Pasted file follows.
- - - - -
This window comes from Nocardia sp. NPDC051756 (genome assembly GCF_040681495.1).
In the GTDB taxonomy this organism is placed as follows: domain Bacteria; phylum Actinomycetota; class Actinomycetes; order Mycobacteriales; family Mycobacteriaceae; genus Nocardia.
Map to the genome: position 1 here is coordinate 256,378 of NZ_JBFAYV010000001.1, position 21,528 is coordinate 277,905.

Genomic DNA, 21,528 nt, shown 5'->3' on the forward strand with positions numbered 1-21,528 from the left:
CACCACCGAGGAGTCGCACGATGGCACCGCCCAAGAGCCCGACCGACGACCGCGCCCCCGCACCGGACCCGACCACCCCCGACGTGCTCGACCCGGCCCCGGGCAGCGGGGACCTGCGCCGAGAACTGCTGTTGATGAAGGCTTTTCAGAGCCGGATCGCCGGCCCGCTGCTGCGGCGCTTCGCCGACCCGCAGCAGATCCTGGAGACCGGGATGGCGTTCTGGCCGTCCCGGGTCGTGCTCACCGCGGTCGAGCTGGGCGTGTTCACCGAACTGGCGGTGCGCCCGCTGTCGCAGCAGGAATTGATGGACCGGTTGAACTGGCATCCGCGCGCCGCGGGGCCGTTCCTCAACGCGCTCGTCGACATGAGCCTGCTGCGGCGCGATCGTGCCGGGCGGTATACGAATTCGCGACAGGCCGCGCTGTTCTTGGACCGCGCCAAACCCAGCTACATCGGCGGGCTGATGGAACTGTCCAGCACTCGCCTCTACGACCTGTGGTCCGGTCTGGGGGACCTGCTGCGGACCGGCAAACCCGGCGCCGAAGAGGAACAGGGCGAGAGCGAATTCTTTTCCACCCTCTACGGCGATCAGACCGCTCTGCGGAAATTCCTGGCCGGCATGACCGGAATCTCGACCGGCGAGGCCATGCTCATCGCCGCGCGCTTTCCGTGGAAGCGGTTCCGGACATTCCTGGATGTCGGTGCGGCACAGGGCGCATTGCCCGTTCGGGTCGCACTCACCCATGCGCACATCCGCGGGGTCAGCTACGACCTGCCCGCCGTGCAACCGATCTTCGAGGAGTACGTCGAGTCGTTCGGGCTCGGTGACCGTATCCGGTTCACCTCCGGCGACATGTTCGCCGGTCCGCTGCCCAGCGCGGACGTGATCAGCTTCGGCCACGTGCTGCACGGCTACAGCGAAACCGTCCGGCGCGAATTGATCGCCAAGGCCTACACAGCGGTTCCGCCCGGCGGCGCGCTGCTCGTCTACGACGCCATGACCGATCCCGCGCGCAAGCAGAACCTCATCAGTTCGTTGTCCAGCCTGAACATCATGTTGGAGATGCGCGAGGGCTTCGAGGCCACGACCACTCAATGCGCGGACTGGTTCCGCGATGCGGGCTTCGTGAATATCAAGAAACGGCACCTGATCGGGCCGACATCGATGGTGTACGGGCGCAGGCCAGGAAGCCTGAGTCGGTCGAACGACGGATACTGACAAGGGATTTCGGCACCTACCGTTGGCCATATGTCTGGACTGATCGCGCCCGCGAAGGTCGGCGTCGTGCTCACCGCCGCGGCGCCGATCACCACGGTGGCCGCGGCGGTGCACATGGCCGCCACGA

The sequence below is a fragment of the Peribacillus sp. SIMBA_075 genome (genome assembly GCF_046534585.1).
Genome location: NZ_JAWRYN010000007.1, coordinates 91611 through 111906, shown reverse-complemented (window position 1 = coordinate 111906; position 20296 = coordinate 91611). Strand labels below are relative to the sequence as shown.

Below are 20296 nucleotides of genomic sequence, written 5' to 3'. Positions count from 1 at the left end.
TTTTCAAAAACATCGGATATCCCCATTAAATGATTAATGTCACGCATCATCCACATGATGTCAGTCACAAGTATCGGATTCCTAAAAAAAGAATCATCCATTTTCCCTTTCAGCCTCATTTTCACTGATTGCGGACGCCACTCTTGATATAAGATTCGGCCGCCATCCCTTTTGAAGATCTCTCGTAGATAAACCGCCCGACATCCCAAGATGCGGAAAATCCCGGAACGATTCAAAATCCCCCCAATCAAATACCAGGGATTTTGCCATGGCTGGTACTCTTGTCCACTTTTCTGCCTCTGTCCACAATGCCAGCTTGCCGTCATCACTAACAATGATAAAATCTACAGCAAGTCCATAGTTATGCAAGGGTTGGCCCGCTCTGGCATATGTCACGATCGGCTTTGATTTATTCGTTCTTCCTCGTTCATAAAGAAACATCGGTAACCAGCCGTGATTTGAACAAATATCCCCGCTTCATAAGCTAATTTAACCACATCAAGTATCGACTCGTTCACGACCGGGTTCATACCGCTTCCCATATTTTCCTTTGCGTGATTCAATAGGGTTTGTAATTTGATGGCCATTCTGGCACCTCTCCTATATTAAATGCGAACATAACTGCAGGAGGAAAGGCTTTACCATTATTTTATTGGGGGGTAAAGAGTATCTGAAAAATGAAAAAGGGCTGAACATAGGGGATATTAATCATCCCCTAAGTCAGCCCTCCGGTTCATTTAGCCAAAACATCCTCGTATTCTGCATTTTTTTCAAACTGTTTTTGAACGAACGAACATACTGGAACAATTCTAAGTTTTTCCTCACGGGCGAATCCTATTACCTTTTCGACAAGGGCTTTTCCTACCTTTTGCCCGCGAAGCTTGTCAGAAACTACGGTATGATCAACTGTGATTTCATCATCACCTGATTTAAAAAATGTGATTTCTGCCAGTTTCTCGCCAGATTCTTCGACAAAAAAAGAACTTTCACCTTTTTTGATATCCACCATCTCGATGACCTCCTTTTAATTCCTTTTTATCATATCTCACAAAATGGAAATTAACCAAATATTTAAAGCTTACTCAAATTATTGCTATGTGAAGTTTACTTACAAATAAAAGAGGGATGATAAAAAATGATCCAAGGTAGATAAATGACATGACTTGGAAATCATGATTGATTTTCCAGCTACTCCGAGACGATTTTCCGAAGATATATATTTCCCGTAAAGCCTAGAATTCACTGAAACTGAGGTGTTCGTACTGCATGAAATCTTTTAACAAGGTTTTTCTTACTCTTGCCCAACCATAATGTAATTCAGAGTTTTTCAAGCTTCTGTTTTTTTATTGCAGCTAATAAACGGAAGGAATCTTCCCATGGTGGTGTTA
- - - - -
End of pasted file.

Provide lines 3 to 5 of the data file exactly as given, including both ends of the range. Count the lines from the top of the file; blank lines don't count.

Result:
Map to the genome: position 1 here is coordinate 256,378 of NZ_JBFAYV010000001.1, position 21,528 is coordinate 277,905.

Genomic DNA, 21,528 nt, shown 5'->3' on the forward strand with positions numbered 1-21,528 from the left:
CACCACCGAGGAGTCGCACGATGGCACCGCCCAAGAGCCCGACCGACGACCGCGCCCCCGCACCGGACCCGACCACCCCCGACGTGCTCGACCCGGCCCCGGGCAGCGGGGACCTGCGCCGAGAACTGCTGTTGATGAAGGCTTTTCAGAGCCGGATCGCCGGCCCGCTGCTGCGGCGCTTCGCCGACCCGCAGCAGATCCTGGAGACCGGGATGGCGTTCTGGCCGTCCCGGGTCGTGCTCACCGCGGTCGAGCTGGGCGTGTTCACCGAACTGGCGGTGCGCCCGCTGTCGCAGCAGGAATTGATGGACCGGTTGAACTGGCATCCGCGCGCCGCGGGGCCGTTCCTCAACGCGCTCGTCGACATGAGCCTGCTGCGGCGCGATCGTGCCGGGCGGTATACGAATTCGCGACAGGCCGCGCTGTTCTTGGACCGCGCCAAACCCAGCTACATCGGCGGGCTGATGGAACTGTCCAGCACTCGCCTCTACGACCTGTGGTCCGGTCTGGGGGACCTGCTGCGGACCGGCAAACCCGGCGCCGAAGAGGAACAGGGCGAGAGCGAATTCTTTTCCACCCTCTACGGCGATCAGACCGCTCTGCGGAAATTCCTGGCCGGCATGACCGGAATCTCGACCGGCGAGGCCATGCTCATCGCCGCGCGCTTTCCGTGGAAGCGGTTCCGGACATTCCTGGATGTCGGTGCGGCACAGGGCGCATTGCCCGTTCGGGTCGCACTCACCCATGCGCACATCCGCGGGGTCAGCTACGACCTGCCCGCCGTGCAACCGATCTTCGAGGAGTACGTCGAGTCGTTCGGGCTCGGTGACCGTATCCGGTTCACCTCCGGCGACATGTTCGCCGGTCCGCTGCCCAGCGCGGACGTGATCAGCTTCGGCCACGTGCTGCACGGCTACAGCGAAACCGTCCGGCGCGAATTGATCGCCAAGGCCTACACAGCGGTTCCGCCCGGCGGCGCGCTGCTCGTCTACGACGCCATGACCGATCCCGCGCGCAAGCAGAACCTCATCAGTTCGTTGTCCAGCCTGAACATCATGTTGGAGATGCGCGAGGGCTTCGAGGCCACGACCACTCAATGCGCGGACTGGTTCCGCGATGCGGGCTTCGTGAATATCAAGAAACGGCACCTGATCGGGCCGACATCGATGGTGTACGGGCGCAGGCCAGGAAGCCTGAGTCGGTCGAACGACGGATACTGACAAGGGATTTCGGCACCTACCGTTGGCCATATGTCTGGACTGATCGCGCCCGCGAAGGTCGGCGTCGTGCTCACCGCCGCGGCGCCGATCACCACGGTGGCCGCGGCGGTGCACATGGCCGCCACGA